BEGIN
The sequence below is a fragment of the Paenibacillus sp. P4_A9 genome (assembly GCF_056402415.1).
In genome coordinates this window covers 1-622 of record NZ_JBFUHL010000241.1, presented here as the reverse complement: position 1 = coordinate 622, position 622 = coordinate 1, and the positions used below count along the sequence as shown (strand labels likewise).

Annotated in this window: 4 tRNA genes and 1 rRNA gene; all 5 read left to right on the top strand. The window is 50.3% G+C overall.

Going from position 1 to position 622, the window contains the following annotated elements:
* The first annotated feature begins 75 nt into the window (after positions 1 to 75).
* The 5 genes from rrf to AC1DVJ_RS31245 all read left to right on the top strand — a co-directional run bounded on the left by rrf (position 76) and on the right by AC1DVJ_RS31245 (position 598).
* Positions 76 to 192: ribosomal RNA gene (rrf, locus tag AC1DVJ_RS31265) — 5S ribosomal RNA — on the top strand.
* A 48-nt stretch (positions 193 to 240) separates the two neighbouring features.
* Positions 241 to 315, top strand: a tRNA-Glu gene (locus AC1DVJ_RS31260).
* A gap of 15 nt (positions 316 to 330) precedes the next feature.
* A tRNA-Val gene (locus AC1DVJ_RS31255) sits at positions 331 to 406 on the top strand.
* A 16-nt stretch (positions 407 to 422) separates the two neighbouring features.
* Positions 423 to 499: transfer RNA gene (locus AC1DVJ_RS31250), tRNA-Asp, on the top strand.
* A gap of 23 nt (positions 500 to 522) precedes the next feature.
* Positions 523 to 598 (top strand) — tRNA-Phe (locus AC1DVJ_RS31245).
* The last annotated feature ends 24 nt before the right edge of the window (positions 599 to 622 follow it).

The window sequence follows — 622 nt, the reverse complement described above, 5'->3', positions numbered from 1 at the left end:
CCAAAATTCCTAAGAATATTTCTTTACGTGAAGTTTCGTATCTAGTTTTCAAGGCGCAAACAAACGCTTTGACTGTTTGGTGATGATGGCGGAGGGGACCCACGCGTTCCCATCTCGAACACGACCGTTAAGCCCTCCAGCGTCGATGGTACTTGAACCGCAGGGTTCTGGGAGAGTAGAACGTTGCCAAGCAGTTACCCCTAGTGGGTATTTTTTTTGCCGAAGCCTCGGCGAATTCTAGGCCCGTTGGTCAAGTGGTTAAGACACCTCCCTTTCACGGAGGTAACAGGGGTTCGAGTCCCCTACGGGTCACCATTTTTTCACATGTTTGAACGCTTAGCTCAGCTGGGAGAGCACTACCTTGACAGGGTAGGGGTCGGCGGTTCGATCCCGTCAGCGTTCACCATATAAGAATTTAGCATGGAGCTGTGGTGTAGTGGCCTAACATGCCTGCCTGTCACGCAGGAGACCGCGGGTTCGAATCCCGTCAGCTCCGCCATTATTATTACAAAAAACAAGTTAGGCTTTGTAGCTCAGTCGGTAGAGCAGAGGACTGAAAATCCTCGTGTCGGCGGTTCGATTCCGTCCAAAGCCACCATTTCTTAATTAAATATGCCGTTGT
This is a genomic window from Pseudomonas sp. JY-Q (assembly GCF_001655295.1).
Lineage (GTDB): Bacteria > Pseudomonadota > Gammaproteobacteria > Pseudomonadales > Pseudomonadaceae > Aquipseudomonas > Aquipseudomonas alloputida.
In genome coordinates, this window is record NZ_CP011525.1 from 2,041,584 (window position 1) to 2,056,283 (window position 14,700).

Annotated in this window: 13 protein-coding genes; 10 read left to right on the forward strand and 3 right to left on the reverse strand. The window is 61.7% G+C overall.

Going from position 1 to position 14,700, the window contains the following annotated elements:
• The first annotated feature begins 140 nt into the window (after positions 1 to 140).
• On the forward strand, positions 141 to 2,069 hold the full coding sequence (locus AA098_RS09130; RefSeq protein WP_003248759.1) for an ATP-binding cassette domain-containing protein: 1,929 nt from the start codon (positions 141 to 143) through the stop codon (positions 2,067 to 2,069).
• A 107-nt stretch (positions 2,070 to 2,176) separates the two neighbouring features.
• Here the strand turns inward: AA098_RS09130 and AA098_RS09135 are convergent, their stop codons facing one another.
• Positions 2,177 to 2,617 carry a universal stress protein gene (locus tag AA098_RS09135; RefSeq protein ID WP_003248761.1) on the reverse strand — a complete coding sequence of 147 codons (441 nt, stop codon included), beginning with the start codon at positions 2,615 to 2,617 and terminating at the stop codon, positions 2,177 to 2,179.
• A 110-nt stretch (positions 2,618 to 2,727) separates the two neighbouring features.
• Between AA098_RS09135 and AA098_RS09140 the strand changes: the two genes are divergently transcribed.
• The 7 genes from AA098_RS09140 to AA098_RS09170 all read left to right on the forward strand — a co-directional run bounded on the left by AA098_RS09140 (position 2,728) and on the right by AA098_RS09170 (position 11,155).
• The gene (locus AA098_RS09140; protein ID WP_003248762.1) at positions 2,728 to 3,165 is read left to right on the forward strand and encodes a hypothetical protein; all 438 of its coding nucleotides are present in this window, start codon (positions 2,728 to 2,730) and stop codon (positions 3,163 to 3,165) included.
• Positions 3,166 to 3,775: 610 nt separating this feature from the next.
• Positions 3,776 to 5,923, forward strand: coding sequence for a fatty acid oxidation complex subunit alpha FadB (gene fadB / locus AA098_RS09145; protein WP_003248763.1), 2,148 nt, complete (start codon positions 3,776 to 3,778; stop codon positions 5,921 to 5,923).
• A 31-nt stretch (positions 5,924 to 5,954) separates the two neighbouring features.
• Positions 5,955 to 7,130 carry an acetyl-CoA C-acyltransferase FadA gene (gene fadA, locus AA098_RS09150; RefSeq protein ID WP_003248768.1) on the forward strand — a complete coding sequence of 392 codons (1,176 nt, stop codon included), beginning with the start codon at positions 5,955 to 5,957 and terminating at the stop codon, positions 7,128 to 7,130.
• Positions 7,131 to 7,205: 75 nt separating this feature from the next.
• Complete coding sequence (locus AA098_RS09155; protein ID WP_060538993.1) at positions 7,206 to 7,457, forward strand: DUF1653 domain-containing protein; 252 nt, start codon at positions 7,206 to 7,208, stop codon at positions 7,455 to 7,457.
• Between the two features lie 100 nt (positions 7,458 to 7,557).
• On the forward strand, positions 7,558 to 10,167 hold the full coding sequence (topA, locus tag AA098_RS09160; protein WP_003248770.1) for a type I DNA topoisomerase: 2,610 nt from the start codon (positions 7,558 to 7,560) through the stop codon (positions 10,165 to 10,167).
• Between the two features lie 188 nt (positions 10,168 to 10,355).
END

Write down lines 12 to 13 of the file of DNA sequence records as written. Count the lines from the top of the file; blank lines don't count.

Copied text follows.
* A 16-nt stretch (positions 407 to 422) separates the two neighbouring features.
* Positions 423 to 499: transfer RNA gene (locus AC1DVJ_RS31250), tRNA-Asp, on the top strand.